Monday, 14 March 2016

Amphibians starting to breed.

On the toad front we had two on the road at Todmorden on Saturday, but none at the same site on Sunday, when the temperature dropped to about 7C.

Frogs: on the impromtu walk yesterday (3 turned up - see below) we saw  c.40 frogs having a great get together among  c.20 clumps of spawn at Cunnery Wood, near Shibden Park, and I now have 6 clumps in my tiny garden pond, where it appears about one per night, with no sign of the frogs!

We have a good team of volunteers at Boulderclough Dam, near Sowerby, but need people at Thornhill Beck Lane, Brighouse. If you can go just a few of the warmest nights (around 10C seems optimal - or warmer) that would save a lot of toads.

There are also sites at Todmorden where volunteers would be welcomed, plus one at Hebden Bridge, at Hebden Hey to be exact, where I'm not aware of anyone intending to go along.

Please try to count your toads if helping them across roads, and send me your records at the end of the season (in about 2 to 3 weeks depending on temperatures.) Count squashed ones as well please.

Steve 0771 500 5379

p.s. though we see many toads, we don't often see their strange strings of spawn, so different from that of frogs. I will endeavour to find some this year, and organise a visit for those toad patrol volunteers who are curious to see it. One year it was very prominent at Widdop Res, in the channel along the side, and also in the main reservoir itself.

Saturday, 12 March 2016

Impromtu Walk Sunday 13th March 1pm. up Beacon Hill.

Some of us hope to walk up Beacon Hill. The path is cobbled - the "Magna Via" - it is thought to be the original main track into Halifax from Wakefield in the Middle Ages.

Meet at the phone box outside the Railway Station, opposite Square Chapel. We will be in sight of the new library which is really progressing now.

Meet at 1.00 for 1.10pm. Snacks and refreshments might be a good idea as we pass no shops or cafes.

If we make good time we might go over the top and down the other side slightly to Cunnery Wood; though we will go the speed of the slowest up the Magna Via, with stops to look at things. Distance c.3 miles, but with a big hill.

Wednesday, 9 March 2016

Calderdale Barn Owls 07 03 2016

I Was watching a Barn Owl Locally on 07 03 16 when another flew nearby, the two were close together at one point,certainly been quite a few sightings Locally over the last few Years .I know Phillip saw 2 outside our area,recently,and a few of us have had some great sightings Locally in the last few Years.So watch out if anyones out and about late afternoon onwards,there could be more than we realise.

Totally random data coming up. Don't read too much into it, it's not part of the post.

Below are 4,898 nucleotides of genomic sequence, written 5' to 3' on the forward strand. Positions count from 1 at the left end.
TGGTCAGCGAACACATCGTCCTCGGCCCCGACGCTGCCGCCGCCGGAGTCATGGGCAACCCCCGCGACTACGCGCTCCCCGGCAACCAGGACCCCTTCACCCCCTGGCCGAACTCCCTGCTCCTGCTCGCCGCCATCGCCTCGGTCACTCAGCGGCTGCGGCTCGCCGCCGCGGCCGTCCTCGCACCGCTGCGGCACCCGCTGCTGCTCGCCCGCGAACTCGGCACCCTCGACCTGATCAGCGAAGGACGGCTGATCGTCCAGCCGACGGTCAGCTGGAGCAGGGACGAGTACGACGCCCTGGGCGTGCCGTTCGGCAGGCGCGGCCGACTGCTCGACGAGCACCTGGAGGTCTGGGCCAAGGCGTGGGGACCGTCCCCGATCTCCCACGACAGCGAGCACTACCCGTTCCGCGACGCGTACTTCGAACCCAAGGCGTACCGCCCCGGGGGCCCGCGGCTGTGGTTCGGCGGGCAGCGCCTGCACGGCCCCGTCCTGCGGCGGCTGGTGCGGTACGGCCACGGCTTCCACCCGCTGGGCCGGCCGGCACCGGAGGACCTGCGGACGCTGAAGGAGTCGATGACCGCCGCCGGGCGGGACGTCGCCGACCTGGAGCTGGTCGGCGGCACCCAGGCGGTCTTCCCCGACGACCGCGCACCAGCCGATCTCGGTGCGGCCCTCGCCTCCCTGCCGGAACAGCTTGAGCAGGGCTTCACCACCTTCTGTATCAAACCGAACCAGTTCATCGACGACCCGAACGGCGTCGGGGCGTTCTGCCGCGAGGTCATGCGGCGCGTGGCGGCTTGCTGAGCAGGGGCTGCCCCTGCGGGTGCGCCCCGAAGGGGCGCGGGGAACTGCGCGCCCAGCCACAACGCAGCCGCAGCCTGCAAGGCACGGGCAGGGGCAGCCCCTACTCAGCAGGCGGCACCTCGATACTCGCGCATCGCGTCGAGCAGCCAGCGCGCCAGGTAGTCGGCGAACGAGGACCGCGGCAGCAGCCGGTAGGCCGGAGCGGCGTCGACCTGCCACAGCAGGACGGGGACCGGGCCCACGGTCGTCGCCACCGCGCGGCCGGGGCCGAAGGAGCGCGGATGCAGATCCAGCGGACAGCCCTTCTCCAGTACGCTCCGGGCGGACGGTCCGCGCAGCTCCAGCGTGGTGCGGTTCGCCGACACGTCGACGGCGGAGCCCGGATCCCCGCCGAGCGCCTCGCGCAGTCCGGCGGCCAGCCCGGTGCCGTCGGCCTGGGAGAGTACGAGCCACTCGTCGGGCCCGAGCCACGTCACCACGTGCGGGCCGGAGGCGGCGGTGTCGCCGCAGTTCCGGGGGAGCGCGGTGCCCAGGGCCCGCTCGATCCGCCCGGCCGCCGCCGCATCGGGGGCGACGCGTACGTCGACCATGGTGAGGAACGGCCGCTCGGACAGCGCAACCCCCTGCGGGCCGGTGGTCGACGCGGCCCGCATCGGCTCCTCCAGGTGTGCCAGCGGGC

Tuesday, 8 March 2016

Will this disease arrive here?

I had never heard of this bacterial pathogen until recently but it is another very real threat to our trees and shrubs. I follow with a few quotes which should alarm us all.

"Plant disease Xylella fastidiosa could wipe out the English oak in the same way as ash dieback is killing the UK's ash trees"

The lethal bacterium, already widespread on mainland Europe, has not yet entered the UK. "But if plant material keeps coming across from the Continent without any thought to bio-security it is only a matter of time before this menace becomes a reality".

"The European Food Safety Authority currently lists more than 350 plant species susceptible to Xylella fastidiosa, while the European Commission has called it "one of the most dangerous plant bacteria worldwide".

"The potential for Xylella will blow Chalara (Ash Dieback) totally out of the water - it is the unknown. We've seen it establish itself in France in a very short period of time, and maybe it's already in the UK. I would be very surprised if it is not more prevalent than it is at the moment".

Friday, 4 March 2016

Navelwort and Polypody

On the large wall near the canal opposite Sowerby Bridge cemetery is this Navelwort - Umbilicus rupestris. Next to it is a clever re-use of a stone gatepost, still with its former pintle on the side. The head of the gatepost now has a let-in iron hinge for a new gate. Nothing wasted then. Looks like Wall Rue is lurking in the shadows above the pintle.
I remember about 20 years ago Calderdale Council had a contractor pump in grout to all the drystone roadside walls from Todmorden to Eastwood. Every hole and cavity was filled in, presumably as a cheap way of stabilising them. Goodness knows how many mammals and birds etc were made homeless. With all this flooding we need to make sure our old walls aren't stabilised with similar methods but rebuilt properly. They are a great history book and home to allsorts.
Also Common Polypody-- Polypodium vulgare, in a wall at Mytholmroyd, showing the lovely orange sori underneath.

Tuesday, 1 March 2016

Glaucous Gull at Cant Clough Res. 29.2.16

Cant Clough is just over the watershed from Upper Gorple Reservoir.

The gull comes in about 4pm and roosts alone an the otherwise deserted reservoir.
It's quite confiding, and appears to be a small individual, maybe slightly smaller than the average Lesser Black-backed.

With thanks to Ian C. for the tip-off.